The Best Use of a Semicolon Ever

The Best Use of a Semicolon Ever July 6, 2015

semicolonI’ve always felt that the semicolon was a woefully underused bit of punctuation.

While other strange symbols on the computer keyboard have come into their own in the Internet age—the ubiquitous “@” sign for e-mail and the “#” on Twitter—the semicolon has still not found a comfortable place in the 21st Century. Because let’s face it: emoticon winks just don’t count.

But now, at long last, there are people putting the semicolon to good use.

Project Semicolon was founded in 2013 by Amy Bleuel of Green Bay, Wis., who lost her father to suicide. He, like 34,000 Americans every year, decided to cut his own story short. In his memory, Bleuel is encouraging Americans to take a different route—and she’s using the semicolon to get her point across, turning it into a symbol of hope and continuation.

“A semicolon is used when an author could’ve chosen to end their sentence, but chose not to,” Project Semicolon’s site says. “The author is you and the sentence is your life.”

I talk a lot about story in this space, and how the stories we see or hear or read or feel can help us learn something about our own stories, and about how they fit with God’s great, all-encompassing epic that He’s been writing since the beginning of time. But sometimes, it’s hard to remember that we’re all part of something that special.

Several years ago, I was diagnosed with depression. Around 14.8 million Americans are estimated to suffer from the condition to one degree or another, though most never get any treatment for it. And even though I’d say my own experience with depression isn’t particularly severe, I understand the attraction of the period.

semicolon_project_mental_health_590_590_90The message of Project Semicolon struck a nerve with me. It’s done so for countless others, too. You’re seeing people across the country with semicolons drawn or tattooed on their wrists—reminders to keep writing their stories, and to encourage those around them to keep writing, too.

It’s a difficult thing to admit having mental or emotional difficulties. But I think it can be particularly—and paradoxically—hard when you’re a Christian. Our relationship with God is supposed to make all that sadness and discomfort go away, shouldn’t it? So we’re told sometimes. And truthfully, I do think faith can help; it has helped me. But rarely does having faith simply wipe depression away. God doesn’t give us a magic happy pill, as much as we might wish for it sometimes.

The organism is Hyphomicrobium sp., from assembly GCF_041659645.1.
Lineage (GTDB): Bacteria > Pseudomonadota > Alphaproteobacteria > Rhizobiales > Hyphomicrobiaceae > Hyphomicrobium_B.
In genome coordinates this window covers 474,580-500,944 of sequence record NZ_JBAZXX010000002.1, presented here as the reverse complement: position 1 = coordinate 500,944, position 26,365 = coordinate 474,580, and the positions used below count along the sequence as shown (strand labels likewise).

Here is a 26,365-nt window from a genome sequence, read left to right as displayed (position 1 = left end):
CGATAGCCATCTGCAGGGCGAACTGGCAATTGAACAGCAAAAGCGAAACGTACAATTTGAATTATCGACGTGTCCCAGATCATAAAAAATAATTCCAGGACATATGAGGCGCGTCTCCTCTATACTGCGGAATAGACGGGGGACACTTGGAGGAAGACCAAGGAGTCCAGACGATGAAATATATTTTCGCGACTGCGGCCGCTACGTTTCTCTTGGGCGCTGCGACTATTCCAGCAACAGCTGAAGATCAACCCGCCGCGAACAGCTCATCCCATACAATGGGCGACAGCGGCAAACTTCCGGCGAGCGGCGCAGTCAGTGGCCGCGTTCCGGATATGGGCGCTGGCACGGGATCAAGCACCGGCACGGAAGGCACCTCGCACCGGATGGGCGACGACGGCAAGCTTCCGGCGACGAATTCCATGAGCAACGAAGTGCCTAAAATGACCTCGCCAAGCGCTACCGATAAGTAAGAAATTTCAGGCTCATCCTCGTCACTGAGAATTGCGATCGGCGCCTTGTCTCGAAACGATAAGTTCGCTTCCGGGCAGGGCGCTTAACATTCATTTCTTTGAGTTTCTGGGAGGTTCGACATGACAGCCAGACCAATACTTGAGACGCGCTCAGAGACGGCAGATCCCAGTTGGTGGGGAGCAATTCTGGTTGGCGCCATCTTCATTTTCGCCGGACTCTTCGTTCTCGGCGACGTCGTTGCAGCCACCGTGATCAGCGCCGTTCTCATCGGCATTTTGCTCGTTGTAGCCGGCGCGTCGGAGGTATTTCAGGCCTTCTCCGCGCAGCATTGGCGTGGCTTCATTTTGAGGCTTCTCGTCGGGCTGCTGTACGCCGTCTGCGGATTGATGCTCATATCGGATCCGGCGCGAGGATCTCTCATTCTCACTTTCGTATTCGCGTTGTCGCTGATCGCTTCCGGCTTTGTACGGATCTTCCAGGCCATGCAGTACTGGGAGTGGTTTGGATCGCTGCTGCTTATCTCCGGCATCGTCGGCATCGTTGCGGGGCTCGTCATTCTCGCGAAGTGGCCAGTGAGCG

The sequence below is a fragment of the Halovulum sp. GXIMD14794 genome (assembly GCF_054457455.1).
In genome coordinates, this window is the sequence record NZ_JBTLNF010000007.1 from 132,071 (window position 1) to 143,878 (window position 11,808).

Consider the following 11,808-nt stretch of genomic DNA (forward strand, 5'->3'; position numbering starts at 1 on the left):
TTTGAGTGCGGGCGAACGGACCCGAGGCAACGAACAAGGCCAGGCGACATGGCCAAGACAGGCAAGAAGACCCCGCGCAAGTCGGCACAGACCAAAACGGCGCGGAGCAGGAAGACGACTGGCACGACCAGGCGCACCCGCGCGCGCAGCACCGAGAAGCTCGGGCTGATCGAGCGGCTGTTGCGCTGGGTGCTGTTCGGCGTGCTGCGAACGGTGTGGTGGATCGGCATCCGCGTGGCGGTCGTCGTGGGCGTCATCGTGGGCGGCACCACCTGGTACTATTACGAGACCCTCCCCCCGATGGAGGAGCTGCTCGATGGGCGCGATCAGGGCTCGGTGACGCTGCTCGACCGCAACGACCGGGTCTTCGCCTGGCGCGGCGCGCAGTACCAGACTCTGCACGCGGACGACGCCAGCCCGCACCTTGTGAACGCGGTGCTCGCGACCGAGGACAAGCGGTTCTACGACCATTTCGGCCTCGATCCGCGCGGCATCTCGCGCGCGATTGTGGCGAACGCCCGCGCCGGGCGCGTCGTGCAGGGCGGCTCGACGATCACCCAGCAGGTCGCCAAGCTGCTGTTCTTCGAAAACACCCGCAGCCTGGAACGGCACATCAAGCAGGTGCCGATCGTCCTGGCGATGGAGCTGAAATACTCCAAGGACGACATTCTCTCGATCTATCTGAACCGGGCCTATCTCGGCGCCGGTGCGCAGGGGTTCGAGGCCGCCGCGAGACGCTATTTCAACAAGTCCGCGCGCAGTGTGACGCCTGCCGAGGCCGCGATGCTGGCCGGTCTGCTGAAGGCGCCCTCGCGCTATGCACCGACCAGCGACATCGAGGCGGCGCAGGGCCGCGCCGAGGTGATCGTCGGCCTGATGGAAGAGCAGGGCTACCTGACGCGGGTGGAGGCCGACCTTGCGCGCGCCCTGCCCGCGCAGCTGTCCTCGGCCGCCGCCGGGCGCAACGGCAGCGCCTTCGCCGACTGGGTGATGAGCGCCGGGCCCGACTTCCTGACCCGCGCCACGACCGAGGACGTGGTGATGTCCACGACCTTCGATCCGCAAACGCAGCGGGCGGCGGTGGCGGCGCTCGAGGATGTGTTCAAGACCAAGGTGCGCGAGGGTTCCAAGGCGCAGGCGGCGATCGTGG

So it’s gratifying to know that Project Semicolon is also a faith-based non-profit. It rejects the notion that depression is the sign of a weak or insufficient faith. Instead, it steps in with a message of love and courage and hope. And it’s a reminder that God does heal—but sometimes in unexpected ways. On her website, Bleuel writes:

When the foundation of this project was created those involved reflected on what got them to where they are today. The answer was clear that it was the love of Christ. As we set forth in the project, we committed to loving with a Christ-like love those who are struggling. We inspire others through the very thing that brought us to continuance in our own stories. This by no means excludes any other beliefs or religions, as we accept them all. For we are all in this together. I ask you stick around with us for this journey. We might surprise you in the end with the outcome.

I’ve called this blog Watching God, and for the most part it focuses on the entertainment around us—what lessons He might be teaching us through our movies and music and television shows. But more broadly, I’ve always been fascinated in watching God work in our society—and to watch how people serve as His hands and feet around the world. God isn’t picky about the ways in which He communicates with us. And through Amy Bleuel’s Project Semicolon, maybe He’s speaking to some of us—helping those who desperately need to see His love and purpose—through a tiny punctuation mark.


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